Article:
There are people who suffer from the chronic medical condition from childhood, but the disability can happen at any time in life, whether it comes as an adult or at a late-age. Sometimes, disability occurs because of an accident or illness. There are 61 million adults in the US that live with a disability, according to the Centers for Disease Control and Prevention (CDC). That means that 1 in 4 adults have some kind of disability.
Why is freelancing a good working choice for people with disabilities?
57 million Americans freelanced in 2019 according to 2019 Freelancing in America study by Freelancers Union and Upwork— evidence of its increasing popularity, particularly among younger generations. 43% affirmed they chose to work from home because of their health issues.
Workin in a space that is comfortable and inspiring is seen as a great benefit by freelancers, who don’t have to worry about the usual office distractions like noise, unsuitable lighting or uncomfortable office furniture. All these factors could be disturbing for a person with disabilities.
How to improve the environment to be more productive?
Creating and working in a space-optimized for an individual’s needs is one of the great benefits of freelancing. The end result should be a stimulating space designed for trouble-free navigation and ultimate comfort if you’re thinking about modifying your home’s work area.
We’ve gathered several tips to help people with disabilities create an accessible workspace to accommodate their specific needs.
Lighting influences your mood
Allow as much natural light as possible in your working room. It is great for easing anxiety and it makes a big difference in your mood. Natural light has a significant impact on workplace wellness according to a 2019 Future Workplace study.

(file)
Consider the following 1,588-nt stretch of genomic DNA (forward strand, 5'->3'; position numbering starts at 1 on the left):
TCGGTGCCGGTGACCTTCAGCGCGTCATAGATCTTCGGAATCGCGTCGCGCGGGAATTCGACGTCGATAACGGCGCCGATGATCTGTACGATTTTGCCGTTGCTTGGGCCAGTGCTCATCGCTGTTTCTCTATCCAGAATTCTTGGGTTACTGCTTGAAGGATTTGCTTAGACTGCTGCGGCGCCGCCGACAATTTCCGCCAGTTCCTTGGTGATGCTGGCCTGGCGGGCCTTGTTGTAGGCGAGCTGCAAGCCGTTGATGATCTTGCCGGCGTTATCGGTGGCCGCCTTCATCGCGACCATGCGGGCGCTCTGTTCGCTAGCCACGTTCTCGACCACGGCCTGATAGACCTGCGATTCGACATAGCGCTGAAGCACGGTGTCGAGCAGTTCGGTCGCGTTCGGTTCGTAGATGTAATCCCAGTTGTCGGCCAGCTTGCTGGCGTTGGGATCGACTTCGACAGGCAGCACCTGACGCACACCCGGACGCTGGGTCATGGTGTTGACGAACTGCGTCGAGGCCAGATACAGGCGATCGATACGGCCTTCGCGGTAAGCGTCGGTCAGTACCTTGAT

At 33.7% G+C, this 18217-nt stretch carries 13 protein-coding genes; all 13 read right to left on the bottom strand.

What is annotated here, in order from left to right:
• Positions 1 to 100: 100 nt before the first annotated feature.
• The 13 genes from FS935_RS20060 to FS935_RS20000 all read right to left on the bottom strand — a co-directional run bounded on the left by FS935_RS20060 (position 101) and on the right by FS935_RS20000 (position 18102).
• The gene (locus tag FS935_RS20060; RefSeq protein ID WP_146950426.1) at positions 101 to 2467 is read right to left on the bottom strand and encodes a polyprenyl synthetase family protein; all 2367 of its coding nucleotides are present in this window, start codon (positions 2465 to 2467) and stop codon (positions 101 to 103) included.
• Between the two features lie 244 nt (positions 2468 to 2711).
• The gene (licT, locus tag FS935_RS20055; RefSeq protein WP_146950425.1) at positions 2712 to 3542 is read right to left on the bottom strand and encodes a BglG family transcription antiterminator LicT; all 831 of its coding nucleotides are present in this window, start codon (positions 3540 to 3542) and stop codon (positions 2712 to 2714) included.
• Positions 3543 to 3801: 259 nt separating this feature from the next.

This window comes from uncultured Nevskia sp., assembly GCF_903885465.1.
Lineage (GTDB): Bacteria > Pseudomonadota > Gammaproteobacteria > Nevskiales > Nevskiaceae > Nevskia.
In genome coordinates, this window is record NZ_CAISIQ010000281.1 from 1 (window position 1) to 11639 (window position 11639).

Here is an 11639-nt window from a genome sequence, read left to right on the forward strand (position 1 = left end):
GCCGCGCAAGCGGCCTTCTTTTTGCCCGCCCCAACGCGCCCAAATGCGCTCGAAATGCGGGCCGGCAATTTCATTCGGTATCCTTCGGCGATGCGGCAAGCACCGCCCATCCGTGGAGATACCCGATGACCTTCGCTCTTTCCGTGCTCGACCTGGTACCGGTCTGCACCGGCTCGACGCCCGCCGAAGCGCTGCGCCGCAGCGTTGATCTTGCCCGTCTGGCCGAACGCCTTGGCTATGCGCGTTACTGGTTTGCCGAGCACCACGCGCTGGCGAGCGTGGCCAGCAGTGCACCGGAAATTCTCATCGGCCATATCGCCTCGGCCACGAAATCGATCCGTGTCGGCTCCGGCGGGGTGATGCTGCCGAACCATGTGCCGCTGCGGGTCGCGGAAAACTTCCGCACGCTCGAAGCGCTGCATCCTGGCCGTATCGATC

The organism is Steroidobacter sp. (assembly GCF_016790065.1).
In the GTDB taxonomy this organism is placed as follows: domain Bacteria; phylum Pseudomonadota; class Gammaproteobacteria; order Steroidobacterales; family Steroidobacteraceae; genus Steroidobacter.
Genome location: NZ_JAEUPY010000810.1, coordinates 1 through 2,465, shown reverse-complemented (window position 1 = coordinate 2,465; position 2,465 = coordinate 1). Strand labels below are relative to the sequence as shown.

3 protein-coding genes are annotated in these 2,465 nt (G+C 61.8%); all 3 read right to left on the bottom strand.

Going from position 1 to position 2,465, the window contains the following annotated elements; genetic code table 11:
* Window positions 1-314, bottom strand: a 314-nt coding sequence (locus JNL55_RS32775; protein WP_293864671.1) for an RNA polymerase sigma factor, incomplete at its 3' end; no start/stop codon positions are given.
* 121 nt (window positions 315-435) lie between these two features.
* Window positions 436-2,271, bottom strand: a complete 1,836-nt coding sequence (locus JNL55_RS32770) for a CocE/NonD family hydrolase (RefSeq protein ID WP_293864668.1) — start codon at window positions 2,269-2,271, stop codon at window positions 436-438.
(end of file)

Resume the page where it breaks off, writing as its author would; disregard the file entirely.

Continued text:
In order to control the amount of light coming in use blinds or other window coverings, such as sheer curtains. For reading and working activities, keep a chair near a window. You can ensure brightness by placing lamps and other fixtures in appropriate places. In order to illuminate the area where you work, add table lamps, floor lamps or clip-on lamps. Be sure not to have the light pointed directly into anyone’s eyes.
Lighting can be placed low for those in a wheelchair. Avoid low-hanging lights that might get in the way if you have limited vision. You may want to try a few lighting options to see which works best for your specific needs. You have three light options: halogen, fluorescent or incandescent. You can also use voice-activated or motion-sensor switches for hands-free lighting.
How to pick the furniture to accommodate your disability?
You’ll want a desk at the right height and width so the chair can roll under the desk with no impediments if you are modifying a space to accommodate a wheelchair. An adjustable desktop is ideal because it allows the surface to be placed exactly where it’s needed. The desk should have shelves and drawers within easy reach. They can be labeled with bright colors and large letters for those with low vision.
Set up the desk and other furniture pieces in a way that allows a wheelchair to turn around without bumping into anything. Leave at least 32 inches between furniture pieces to ensure a wheelchair can pass. Placing bookshelves and tables along the walls will keep the middle of the room open.
Storage for an organized work area
You can continue working without having to take time to search for an item when supplies, files and work tools are within easy reach and are readily identifiable.
To make it easy to access materials, put them in cabinets or storage bins that don’t have doors. If you do use doors, install large handles for easier gripping. Set a rule that any drawer or cabinet door must be closed immediately after use to avoid creating obstacles for those with low vision, and to avoid obstructing the path of a wheelchair.
We hope our advice came in handy and you can organize your working space according to your needs and your personality.